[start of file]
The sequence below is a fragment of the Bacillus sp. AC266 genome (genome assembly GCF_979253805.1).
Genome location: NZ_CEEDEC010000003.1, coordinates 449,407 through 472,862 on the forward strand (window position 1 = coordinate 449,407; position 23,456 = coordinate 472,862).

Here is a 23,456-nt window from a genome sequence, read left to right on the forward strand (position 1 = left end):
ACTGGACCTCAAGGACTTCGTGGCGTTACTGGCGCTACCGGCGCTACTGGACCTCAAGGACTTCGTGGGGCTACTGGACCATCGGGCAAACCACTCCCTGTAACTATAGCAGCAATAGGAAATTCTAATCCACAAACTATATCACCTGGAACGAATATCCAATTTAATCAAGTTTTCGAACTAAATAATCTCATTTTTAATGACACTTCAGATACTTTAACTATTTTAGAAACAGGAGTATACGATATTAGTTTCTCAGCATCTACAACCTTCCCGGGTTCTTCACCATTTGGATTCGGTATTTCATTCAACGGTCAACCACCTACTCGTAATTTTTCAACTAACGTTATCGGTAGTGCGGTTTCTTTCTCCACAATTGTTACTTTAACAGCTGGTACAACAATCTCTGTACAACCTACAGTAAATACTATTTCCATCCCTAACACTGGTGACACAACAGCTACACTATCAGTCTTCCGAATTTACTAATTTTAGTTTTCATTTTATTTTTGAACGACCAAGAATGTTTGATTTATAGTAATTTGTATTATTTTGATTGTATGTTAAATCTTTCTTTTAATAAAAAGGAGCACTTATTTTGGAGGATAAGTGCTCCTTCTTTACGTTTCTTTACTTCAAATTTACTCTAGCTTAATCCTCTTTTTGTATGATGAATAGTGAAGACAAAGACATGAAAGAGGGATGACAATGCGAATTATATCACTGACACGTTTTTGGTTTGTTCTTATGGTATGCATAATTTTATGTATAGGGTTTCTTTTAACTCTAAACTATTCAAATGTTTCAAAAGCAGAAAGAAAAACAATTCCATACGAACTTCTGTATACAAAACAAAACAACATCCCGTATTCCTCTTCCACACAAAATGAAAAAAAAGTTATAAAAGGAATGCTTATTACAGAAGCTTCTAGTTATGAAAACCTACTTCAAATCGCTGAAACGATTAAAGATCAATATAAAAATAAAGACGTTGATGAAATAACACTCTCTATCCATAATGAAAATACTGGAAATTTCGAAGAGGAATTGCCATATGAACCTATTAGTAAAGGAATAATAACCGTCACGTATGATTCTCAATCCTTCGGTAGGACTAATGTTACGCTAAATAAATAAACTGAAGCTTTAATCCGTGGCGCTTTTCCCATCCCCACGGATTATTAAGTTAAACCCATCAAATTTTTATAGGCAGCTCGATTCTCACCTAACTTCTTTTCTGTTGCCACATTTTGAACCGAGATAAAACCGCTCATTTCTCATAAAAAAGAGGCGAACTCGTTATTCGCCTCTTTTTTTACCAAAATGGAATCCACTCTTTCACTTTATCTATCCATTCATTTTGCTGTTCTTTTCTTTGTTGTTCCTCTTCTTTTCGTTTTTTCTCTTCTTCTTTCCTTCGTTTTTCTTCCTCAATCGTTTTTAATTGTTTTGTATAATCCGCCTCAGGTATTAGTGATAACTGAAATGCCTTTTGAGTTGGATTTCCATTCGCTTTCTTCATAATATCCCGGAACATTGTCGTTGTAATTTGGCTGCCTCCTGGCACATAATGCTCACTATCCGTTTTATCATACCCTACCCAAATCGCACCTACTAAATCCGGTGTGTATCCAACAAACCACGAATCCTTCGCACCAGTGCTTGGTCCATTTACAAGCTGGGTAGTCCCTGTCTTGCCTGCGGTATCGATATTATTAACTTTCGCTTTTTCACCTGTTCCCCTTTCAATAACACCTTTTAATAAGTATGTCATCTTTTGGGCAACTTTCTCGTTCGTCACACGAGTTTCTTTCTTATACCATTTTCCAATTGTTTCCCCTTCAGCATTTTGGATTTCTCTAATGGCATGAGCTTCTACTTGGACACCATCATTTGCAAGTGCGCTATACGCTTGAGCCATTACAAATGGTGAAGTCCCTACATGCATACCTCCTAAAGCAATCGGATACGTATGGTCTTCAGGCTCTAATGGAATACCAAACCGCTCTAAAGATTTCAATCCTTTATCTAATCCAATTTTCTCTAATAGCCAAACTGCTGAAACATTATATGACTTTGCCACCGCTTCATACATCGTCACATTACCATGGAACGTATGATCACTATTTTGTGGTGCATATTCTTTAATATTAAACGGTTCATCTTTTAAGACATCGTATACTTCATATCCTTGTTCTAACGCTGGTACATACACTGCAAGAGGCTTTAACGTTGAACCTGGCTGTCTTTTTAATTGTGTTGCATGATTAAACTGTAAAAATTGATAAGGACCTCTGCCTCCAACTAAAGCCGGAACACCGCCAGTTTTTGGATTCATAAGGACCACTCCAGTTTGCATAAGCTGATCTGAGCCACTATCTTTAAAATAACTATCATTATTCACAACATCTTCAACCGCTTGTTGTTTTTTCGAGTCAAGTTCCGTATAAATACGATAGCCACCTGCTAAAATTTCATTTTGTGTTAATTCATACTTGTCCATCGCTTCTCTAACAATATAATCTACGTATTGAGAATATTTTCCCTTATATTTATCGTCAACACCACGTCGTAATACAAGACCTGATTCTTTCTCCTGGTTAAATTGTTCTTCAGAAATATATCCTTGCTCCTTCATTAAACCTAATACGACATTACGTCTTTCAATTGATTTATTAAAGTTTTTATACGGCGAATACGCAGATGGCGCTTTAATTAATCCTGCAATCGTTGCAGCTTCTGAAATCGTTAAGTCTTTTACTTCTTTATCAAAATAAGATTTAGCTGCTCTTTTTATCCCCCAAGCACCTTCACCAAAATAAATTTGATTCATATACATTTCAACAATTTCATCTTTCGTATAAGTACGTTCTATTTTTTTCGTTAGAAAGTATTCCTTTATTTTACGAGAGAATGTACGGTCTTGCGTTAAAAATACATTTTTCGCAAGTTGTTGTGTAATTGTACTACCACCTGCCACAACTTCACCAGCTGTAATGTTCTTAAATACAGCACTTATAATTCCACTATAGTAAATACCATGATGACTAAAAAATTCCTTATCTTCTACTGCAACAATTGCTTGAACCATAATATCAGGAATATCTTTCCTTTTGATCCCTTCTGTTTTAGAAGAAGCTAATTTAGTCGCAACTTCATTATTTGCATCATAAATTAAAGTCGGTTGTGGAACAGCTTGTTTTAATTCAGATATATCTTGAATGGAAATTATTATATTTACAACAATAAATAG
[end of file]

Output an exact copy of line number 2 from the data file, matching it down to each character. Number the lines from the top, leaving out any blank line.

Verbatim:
Genome location: NZ_CEEDEC010000003.1, coordinates 449,407 through 472,862 on the forward strand (window position 1 = coordinate 449,407; position 23,456 = coordinate 472,862).